Tuesday, 12 May 2009
Tying the hands of a person who is speaking, the Arab proverb goes, is akin to "tying his tongue." Western soldiers in Iraq know how important gestures can be when communicating with locals. To close, open and close a fist means "light," but just opening a fist means "bomb." One soldier recently home from Iraq once tried to order an Iraqi man to lie down. To get his point across, the soldier had to demonstrate by stretching out in the dirt. Translation software could help, but what's the best way to make it available in the field?
The U.S. military in the past would give a soldier an electronic handheld device, made at great expense specially for the battlefield, with the latest software. But translation is only one of many software applications soldiers now need. The future of "networked warfare" requires each soldier to be linked electronically to other troops as well as to weapons systems and intelligence sources. Making sense of the reams of data from satellites, drones and ground sensors cries out for a handheld device that is both versatile and easy to use. With their intuitive interfaces, Apple devices—the iPod Touch and, to a lesser extent, the iPhone—are becoming the handhelds of choice.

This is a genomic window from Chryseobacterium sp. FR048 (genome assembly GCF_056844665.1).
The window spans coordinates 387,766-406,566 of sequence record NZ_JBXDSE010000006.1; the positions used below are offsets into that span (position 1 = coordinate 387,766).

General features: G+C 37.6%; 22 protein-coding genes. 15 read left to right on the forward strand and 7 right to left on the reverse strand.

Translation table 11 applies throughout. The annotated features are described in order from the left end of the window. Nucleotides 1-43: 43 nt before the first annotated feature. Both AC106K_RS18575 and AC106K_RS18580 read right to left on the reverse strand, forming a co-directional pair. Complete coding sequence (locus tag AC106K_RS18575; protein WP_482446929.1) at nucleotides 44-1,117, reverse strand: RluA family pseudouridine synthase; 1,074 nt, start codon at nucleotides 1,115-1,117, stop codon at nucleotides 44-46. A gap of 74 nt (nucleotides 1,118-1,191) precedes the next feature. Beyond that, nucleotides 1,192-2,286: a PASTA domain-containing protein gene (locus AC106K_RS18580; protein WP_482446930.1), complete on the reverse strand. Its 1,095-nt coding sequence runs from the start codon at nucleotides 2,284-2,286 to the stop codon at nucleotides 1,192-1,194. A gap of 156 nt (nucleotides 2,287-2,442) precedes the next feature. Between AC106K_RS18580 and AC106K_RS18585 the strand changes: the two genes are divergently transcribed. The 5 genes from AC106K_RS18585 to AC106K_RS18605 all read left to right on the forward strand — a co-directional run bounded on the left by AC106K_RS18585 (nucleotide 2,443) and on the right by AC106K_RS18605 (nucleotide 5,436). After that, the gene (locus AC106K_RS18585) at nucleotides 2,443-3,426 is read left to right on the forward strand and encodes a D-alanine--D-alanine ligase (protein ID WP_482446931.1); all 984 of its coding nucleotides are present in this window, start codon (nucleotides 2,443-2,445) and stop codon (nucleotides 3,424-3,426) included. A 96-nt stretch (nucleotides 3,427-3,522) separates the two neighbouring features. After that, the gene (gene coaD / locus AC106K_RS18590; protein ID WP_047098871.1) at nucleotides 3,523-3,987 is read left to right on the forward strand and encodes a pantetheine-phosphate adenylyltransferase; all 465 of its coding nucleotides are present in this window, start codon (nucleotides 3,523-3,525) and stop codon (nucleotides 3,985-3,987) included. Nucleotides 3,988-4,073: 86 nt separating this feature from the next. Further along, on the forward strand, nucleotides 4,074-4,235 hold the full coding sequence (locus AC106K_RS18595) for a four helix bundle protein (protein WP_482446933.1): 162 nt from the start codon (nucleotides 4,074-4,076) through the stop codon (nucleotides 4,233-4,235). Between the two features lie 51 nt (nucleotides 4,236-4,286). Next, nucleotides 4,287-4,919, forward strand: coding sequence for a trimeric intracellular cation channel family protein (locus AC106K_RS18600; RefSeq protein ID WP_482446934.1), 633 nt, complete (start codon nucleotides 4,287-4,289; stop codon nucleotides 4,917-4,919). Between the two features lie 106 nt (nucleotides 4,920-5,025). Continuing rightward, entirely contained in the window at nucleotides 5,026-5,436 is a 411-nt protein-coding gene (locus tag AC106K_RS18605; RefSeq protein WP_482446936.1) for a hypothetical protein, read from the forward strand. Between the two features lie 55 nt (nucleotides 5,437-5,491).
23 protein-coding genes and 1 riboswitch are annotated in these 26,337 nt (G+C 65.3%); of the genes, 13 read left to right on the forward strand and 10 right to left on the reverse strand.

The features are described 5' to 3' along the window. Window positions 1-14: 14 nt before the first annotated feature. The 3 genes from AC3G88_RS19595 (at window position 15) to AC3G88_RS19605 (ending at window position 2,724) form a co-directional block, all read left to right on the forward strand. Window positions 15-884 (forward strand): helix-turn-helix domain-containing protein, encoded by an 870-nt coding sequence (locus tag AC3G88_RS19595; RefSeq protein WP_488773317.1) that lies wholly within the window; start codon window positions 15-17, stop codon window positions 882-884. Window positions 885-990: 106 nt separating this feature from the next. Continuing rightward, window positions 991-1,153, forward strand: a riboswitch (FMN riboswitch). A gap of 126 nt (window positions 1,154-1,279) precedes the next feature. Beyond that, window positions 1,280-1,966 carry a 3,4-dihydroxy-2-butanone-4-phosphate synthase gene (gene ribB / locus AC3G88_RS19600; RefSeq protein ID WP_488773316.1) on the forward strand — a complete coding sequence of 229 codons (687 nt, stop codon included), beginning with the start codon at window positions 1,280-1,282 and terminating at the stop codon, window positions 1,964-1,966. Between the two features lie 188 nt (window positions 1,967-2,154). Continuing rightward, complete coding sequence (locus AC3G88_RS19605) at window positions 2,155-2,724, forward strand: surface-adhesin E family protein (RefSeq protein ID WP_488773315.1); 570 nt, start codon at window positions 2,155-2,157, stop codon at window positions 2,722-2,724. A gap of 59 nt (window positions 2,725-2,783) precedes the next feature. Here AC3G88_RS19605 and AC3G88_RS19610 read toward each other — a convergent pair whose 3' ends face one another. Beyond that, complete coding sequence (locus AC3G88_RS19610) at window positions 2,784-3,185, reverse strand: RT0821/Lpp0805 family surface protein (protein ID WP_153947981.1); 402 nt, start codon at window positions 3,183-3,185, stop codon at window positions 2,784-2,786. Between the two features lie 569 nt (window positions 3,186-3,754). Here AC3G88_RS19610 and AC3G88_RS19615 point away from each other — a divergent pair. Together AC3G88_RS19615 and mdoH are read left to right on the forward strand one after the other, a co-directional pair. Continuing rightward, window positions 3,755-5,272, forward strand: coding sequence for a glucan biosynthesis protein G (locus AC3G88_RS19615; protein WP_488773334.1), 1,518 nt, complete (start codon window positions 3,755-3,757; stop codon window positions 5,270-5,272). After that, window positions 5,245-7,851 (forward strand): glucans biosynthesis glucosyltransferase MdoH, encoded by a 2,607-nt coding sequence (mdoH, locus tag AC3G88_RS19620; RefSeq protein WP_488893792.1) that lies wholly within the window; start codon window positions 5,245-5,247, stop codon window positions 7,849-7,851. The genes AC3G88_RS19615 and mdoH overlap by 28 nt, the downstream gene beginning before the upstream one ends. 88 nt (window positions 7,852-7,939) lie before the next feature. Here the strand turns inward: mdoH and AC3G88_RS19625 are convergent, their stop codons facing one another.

The sheer versatility of the kit – with the capability of over 30,000 programmes – allows a huge variety of functions needed for operations ranging from providing language translations to the transmitting of sensitive information and working out trajectories for snipers. Projects are on the way to use them as guidance systems for bomb disposal robots and receivers of aerial footage from unmanned drone aircraft.
The US Marine Corps is funding an application that would allow soldiers to upload photographs of detained suspects, along with written reports, into a biometric database. The software would match faces, in theory making it easier to track suspects after they're released.
Members of the British military who have seen the Apple instruments in action drool about the opportunities on offer. The Ministry of Defence, however, remains wary of security implications and has "no plans" at present to go down the American path.
But Lieutenant Colonel Jim Ross, the director of the US Army's intelligence, electronic warfare and sensors operation, believes the iPod "may be all that the personnel need".
"What gives it added advantage is that a lot of them have their own personal ones so they are familiar with them," he said.
Another plus is the cost. The iPod touch (which soldiers can use over a secure WiFi network) retails for around $230 (£150) and the iPhone for $600. Bulk orders placed by the Pentagon bring further savings. The manufacture of a specific military model would be much more expensive.
Robert Emerson, a security analyst who has advised foreign governments on computerised warfare, said: "The US military has had a reputation for being somewhat heavy handed, with justice. But what they are doing with iPods and iPhones show they can also be nimble on their feet. Other militaries should learn to be equally open minded."